Photo: Mikkel Adsbøl

The real burden of disease for a number of foodborne diseases

Thursday 14 May 20

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Sara Monteiro Pires
Senior Researcher
National Food Institute
+45 40 21 34 89

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Lea Sletting Jakobsen
Researcher
National Food Institute
+45 35 88 75 62

The National Food Institute, Technical University of Denmark, has estimated how many Danes actually get sick from seven different disease-causing microorganisms that are commonly transmitted through food. Their calculations e.g. show that 12 times as many people get a campylobacter infection as official health records show.

Even in countries such as Denmark with robust disease surveillance systems, the actual number of people that get sick from a number of diseases is unknown because official statistics do not capture nearly all illness cases. This is e.g. because of course not all those who fall ill will go see a doctor if their symptoms are mild and fleeting. 

By correcting for underreporting and underdiagnosis, researchers at the National Food Institute have estimated the real burden of disease in Denmark related to seven disease-causing microorganisms that are commonly transmitted through food. Their calculations e.g. show that 12 times as many people get a campylobacter infection as official health records show.

The work was conducted in cooperation with colleagues from Statens Serum Institut. The researchers' calculations provide the authorities with comparable – and as such better – data on the impact the diseases in question have on society.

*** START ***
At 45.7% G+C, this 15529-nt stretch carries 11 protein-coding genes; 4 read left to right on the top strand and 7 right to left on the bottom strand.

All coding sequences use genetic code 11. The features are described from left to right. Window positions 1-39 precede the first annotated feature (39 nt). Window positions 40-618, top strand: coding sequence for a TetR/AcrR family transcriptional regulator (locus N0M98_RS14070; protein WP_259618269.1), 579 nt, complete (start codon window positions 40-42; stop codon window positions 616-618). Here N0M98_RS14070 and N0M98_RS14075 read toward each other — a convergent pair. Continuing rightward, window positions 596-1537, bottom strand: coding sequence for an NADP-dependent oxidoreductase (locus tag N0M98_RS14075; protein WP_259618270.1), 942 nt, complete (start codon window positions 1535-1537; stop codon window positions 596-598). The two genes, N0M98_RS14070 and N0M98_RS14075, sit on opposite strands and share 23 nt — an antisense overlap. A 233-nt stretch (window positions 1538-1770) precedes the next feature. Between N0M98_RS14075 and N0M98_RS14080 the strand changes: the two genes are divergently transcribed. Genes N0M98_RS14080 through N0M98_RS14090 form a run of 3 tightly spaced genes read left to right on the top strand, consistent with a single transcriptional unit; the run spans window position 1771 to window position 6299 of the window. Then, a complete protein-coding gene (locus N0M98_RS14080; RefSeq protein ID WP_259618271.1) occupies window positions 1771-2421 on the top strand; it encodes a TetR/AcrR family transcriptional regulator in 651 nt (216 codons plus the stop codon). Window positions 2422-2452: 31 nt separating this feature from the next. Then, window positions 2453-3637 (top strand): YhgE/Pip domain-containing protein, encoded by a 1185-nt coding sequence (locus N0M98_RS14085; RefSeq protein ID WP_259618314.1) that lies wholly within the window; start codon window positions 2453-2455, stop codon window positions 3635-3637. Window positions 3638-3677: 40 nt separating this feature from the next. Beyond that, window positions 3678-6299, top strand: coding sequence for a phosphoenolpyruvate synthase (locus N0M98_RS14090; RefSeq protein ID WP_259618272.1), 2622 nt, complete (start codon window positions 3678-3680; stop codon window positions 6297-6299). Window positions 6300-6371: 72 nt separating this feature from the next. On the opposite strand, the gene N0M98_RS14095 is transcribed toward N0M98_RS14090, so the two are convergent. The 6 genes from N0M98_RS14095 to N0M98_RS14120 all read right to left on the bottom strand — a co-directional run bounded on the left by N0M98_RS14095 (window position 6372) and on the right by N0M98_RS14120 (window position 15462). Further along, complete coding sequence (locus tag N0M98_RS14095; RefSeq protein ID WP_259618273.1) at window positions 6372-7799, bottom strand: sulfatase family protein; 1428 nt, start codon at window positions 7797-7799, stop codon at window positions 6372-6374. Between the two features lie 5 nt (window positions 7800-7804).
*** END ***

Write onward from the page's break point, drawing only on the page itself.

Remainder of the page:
Calculations of the burden of disease for different diseases

The burden of disease is reported in DALYs, which stands for disability adjusted life years. DALYs are a measure of how many years of life the combined Danish population loses when people have to live with the disease and/or die earlier than expected due to the disease.

Norovirus - which causes vomiting and diarrhea for a day or two - results in a very high number of DALYs. This is because many people get sick every year (185,060 cases in 2017), but the burden of disease at the individual level is small.

By contrast, toxoplasmosis - which is caused by a parasite that can lead to birth defects when a pregnant woman becomes infected - causes fewer DALYs, because the burden of disease is very high for the infected people, but only a very small number of people are infected.

For more results from the study, watch this short animation from the National Food Institute.

 

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The researchers’ calculations are described in further detail in a scientific article in the journal Foodborne Pathogens and Disease: Burden of Disease Estimates of Seven Pathogens Commonly Transmitted Through Foods in Denmark, 2017.

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